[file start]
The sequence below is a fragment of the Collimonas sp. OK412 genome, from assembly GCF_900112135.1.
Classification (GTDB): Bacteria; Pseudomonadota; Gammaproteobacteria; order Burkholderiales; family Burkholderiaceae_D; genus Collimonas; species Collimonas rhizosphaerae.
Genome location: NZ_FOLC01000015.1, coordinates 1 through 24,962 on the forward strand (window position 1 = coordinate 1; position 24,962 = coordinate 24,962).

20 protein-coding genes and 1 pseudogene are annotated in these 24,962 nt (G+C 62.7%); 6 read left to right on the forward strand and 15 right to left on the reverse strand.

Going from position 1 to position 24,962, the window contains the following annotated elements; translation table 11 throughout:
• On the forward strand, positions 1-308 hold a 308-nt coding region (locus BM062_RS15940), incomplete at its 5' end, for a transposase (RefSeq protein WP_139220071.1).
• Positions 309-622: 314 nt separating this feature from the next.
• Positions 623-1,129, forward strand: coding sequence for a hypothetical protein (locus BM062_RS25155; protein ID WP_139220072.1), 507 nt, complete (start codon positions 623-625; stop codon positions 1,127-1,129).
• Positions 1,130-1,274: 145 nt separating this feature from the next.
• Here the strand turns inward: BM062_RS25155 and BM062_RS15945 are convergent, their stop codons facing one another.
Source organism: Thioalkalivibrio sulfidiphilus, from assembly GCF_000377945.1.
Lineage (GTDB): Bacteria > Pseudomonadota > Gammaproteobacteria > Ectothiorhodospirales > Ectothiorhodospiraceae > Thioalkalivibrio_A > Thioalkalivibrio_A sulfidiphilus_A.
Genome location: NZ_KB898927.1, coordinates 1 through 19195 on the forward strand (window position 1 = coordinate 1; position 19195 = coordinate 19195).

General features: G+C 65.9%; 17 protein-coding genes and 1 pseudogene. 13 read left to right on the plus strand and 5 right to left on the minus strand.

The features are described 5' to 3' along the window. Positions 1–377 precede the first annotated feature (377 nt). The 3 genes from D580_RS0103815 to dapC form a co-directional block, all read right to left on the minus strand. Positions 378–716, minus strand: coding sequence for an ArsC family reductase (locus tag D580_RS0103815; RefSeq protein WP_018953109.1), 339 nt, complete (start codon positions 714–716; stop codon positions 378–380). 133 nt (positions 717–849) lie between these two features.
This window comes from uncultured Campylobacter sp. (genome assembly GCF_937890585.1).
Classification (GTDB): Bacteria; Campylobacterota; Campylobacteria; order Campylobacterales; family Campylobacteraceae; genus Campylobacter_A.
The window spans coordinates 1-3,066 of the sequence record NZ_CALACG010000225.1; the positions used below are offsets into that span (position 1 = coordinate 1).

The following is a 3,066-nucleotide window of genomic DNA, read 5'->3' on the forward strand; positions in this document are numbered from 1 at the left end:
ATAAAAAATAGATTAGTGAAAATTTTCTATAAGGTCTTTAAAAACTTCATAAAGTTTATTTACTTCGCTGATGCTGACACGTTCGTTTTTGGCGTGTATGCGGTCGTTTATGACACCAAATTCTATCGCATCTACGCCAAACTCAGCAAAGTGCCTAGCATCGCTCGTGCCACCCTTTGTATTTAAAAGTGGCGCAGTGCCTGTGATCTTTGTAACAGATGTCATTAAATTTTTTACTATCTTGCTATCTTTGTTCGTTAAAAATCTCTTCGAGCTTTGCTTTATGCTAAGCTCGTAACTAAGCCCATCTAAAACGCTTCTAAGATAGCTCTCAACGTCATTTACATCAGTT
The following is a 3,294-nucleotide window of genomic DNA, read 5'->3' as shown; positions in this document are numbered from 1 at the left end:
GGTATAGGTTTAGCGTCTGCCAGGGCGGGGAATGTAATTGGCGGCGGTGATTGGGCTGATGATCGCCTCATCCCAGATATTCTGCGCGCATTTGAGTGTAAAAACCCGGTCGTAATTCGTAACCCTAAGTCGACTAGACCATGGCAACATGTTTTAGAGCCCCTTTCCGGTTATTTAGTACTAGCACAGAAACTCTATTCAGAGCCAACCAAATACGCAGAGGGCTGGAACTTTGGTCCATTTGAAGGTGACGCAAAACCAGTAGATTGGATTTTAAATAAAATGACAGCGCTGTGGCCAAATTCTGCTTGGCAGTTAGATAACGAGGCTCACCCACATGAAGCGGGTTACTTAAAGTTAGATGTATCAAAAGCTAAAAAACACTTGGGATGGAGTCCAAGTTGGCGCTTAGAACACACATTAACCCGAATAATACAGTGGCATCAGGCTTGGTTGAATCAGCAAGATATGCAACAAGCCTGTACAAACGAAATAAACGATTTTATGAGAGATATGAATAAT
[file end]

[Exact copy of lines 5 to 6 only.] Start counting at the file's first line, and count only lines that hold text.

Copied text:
Going from position 1 to position 24,962, the window contains the following annotated elements; translation table 11 throughout:
• On the forward strand, positions 1-308 hold a 308-nt coding region (locus BM062_RS15940), incomplete at its 5' end, for a transposase (RefSeq protein WP_139220071.1).